January 2018

Security of payment – a problem financing progress claim invoices

If you are:

  • a contractor in the construction industry and want to raise finance on progress claims to boost cashflow, or

  • you provide finance that relies on progress claims being payment claims under security of payment legislation,

you need to be aware that you may need to change your processes as a result of a problem recently thrown up by the NSW Court of Appeal.

The problem

In Quickway Constructions Pty Ltd v Electrical Energy Pty Ltd the Court of Appeal held that an invoice for a progress claim that identifies that it has been assigned and directs that payment should be made to the lender is not a payment claim under the Building and Construction Industry Security of Payment Act 1999.

The case

Electrical Energy had entered into an arrangement to raise cashflow finance on its progress claims with a well-known invoice discounting financier. The arrangement required Electrical Energy to assign the right to receive payment from its head contractor or principal to the financier, and to include on its invoices a notation stating:

“This invoice has been assigned to [financier]. All payments must be made payable and sent to [financier]. [address].”

The financier also sent “Customer Statements” to Quickway, requiring payment, and advising that “All existing and future invoices have been assigned to [financier]” and “All payments must be made out and forwarded to [financier] until such time that the notice is withdrawn in writing by [financier].”

The judgment

Because Quickway was given notice of the assignment, the debts in question were validly legally assigned with effect from the service of the progress claim invoice bearing the notation, and from that point in time Electrical Energy ceased to be a creditor of Quickway.

The problem for Electrical Energy (and its financier) was that section 13 of the Act stipulates that only a person who has undertaken to carry out construction work under the relevant construction contract and:

  • who is, or

  • who claims to be entitled to a progress payment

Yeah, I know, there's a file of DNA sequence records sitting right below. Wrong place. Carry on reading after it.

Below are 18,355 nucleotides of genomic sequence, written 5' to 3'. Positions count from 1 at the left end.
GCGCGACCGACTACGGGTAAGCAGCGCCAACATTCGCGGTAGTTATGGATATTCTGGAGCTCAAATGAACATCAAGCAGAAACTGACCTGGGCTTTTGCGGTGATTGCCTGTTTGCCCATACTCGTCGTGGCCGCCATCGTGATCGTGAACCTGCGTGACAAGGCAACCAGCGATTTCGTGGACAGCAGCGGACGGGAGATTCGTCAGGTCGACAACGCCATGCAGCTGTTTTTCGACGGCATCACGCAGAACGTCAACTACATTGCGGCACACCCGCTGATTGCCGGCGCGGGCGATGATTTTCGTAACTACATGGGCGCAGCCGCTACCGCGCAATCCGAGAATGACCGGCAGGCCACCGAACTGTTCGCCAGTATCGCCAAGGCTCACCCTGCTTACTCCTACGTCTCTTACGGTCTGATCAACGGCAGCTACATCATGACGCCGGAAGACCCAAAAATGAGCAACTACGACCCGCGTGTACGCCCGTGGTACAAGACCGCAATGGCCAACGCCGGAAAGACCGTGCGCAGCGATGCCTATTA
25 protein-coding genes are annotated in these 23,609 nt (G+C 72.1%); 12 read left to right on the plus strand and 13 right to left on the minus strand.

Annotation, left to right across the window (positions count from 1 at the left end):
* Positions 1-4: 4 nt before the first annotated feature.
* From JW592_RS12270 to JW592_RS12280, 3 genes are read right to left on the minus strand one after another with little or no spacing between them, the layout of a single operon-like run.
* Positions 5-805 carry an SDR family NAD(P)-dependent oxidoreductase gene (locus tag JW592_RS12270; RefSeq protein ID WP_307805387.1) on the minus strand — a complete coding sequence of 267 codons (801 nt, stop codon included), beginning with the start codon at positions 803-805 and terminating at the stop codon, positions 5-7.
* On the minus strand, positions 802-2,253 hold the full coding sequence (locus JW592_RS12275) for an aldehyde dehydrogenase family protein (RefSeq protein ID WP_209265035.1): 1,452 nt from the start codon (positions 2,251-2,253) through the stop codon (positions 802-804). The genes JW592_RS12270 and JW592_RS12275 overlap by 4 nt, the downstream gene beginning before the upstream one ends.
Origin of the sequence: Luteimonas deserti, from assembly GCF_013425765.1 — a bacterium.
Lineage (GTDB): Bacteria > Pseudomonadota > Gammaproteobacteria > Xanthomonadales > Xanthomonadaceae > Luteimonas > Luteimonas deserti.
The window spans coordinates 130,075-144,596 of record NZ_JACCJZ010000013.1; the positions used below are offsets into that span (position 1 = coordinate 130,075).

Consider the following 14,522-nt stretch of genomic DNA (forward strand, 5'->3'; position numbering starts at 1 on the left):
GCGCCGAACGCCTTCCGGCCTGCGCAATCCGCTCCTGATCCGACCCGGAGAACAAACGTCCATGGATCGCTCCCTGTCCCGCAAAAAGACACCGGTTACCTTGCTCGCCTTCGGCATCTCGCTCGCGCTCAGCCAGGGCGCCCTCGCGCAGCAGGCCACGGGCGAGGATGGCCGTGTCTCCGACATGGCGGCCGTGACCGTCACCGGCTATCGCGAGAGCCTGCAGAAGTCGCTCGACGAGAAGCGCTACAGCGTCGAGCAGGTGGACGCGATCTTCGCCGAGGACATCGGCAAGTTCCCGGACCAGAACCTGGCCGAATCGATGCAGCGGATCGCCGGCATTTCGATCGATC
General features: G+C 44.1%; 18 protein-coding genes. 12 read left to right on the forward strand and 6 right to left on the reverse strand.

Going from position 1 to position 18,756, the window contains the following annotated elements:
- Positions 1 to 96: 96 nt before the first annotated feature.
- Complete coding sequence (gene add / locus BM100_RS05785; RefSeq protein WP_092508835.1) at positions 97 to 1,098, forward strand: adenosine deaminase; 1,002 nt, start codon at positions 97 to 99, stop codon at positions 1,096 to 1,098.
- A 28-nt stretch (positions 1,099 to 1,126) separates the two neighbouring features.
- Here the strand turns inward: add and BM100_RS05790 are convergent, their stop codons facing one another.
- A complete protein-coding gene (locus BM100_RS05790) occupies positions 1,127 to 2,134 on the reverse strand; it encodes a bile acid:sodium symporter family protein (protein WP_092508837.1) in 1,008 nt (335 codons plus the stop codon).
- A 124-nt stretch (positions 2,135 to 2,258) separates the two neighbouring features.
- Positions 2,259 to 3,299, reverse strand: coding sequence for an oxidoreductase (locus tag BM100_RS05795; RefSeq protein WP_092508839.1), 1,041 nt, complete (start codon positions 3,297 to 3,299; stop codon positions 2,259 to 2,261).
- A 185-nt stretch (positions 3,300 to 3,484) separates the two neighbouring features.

may serve a payment claim.

But here:

“Electrical by the very document contended to be a payment claim asserted, correctly, that it was no longer a creditor.” That is, the invoice stated that Electrical Energy was no longer entitled to payment.

So, the invoice was not served by a person who was entitled to a progress payment, or who even claimed to be entitled to a progress payment.

The result is that the Act didn't apply to Electrical Energy’s invoice.

What does the decision mean for you?

If contractors and their financiers want to be able to take advantage of the summary procedures for payment that the Act provides, the practice of giving notice of the assignment on invoices and elsewhere will have to change.

The good news for contractors and their financiers is that the Court expressly noted that its judgment does not decide the position where there has been a transfer of the right to be paid (an assignment) that the head contractor or principal isn't told about, or some other form of security has been granted by the contractor to the financier.

How we can help

Bartier Perry can advise you on structuring your financing arrangements so that the Act applies, and can ensure that the arrangements are properly documented.

Conversely, if you are a principal or head contractor, we can advise you on whether the progress payment invoice you have received is a valid payment claim under the Act, and what steps then need to be taken to protect your interests.

Author: David Creais